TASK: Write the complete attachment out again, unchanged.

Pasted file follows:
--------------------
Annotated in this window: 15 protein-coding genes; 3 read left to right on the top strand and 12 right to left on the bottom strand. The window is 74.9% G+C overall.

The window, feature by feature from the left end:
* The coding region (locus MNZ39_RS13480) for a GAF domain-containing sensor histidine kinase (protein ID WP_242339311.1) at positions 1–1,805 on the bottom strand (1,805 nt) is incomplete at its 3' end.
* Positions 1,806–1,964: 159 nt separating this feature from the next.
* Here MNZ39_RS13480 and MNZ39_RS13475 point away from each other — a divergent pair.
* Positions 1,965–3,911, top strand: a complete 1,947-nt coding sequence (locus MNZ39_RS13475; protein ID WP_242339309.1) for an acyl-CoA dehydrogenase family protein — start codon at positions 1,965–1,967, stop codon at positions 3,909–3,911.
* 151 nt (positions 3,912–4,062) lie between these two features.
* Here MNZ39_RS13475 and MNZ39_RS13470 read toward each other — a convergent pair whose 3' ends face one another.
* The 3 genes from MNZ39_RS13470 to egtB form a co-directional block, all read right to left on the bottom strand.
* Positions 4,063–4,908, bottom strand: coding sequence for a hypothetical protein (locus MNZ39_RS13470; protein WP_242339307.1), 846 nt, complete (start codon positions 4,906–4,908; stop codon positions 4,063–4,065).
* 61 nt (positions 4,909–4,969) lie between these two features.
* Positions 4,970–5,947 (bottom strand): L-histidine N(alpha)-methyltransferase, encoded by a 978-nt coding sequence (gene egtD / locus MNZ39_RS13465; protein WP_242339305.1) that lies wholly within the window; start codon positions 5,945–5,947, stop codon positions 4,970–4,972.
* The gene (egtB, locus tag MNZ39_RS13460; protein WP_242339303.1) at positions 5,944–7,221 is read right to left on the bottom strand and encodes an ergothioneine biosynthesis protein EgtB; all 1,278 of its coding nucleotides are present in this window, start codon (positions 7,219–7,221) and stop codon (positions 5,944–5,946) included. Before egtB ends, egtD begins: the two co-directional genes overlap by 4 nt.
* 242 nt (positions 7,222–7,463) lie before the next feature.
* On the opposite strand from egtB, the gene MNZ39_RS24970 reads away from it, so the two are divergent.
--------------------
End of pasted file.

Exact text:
Annotated in this window: 15 protein-coding genes; 3 read left to right on the top strand and 12 right to left on the bottom strand. The window is 74.9% G+C overall.

The window, feature by feature from the left end:
* The coding region (locus MNZ39_RS13480) for a GAF domain-containing sensor histidine kinase (protein ID WP_242339311.1) at positions 1–1,805 on the bottom strand (1,805 nt) is incomplete at its 3' end.
* Positions 1,806–1,964: 159 nt separating this feature from the next.
* Here MNZ39_RS13480 and MNZ39_RS13475 point away from each other — a divergent pair.
* Positions 1,965–3,911, top strand: a complete 1,947-nt coding sequence (locus MNZ39_RS13475; protein ID WP_242339309.1) for an acyl-CoA dehydrogenase family protein — start codon at positions 1,965–1,967, stop codon at positions 3,909–3,911.
* 151 nt (positions 3,912–4,062) lie between these two features.
* Here MNZ39_RS13475 and MNZ39_RS13470 read toward each other — a convergent pair whose 3' ends face one another.
* The 3 genes from MNZ39_RS13470 to egtB form a co-directional block, all read right to left on the bottom strand.
* Positions 4,063–4,908, bottom strand: coding sequence for a hypothetical protein (locus MNZ39_RS13470; protein WP_242339307.1), 846 nt, complete (start codon positions 4,906–4,908; stop codon positions 4,063–4,065).
* 61 nt (positions 4,909–4,969) lie between these two features.
* Positions 4,970–5,947 (bottom strand): L-histidine N(alpha)-methyltransferase, encoded by a 978-nt coding sequence (gene egtD / locus MNZ39_RS13465; protein WP_242339305.1) that lies wholly within the window; start codon positions 5,945–5,947, stop codon positions 4,970–4,972.
* The gene (egtB, locus tag MNZ39_RS13460; protein WP_242339303.1) at positions 5,944–7,221 is read right to left on the bottom strand and encodes an ergothioneine biosynthesis protein EgtB; all 1,278 of its coding nucleotides are present in this window, start codon (positions 7,219–7,221) and stop codon (positions 5,944–5,946) included. Before egtB ends, egtD begins: the two co-directional genes overlap by 4 nt.
* 242 nt (positions 7,222–7,463) lie before the next feature.
* On the opposite strand from egtB, the gene MNZ39_RS24970 reads away from it, so the two are divergent.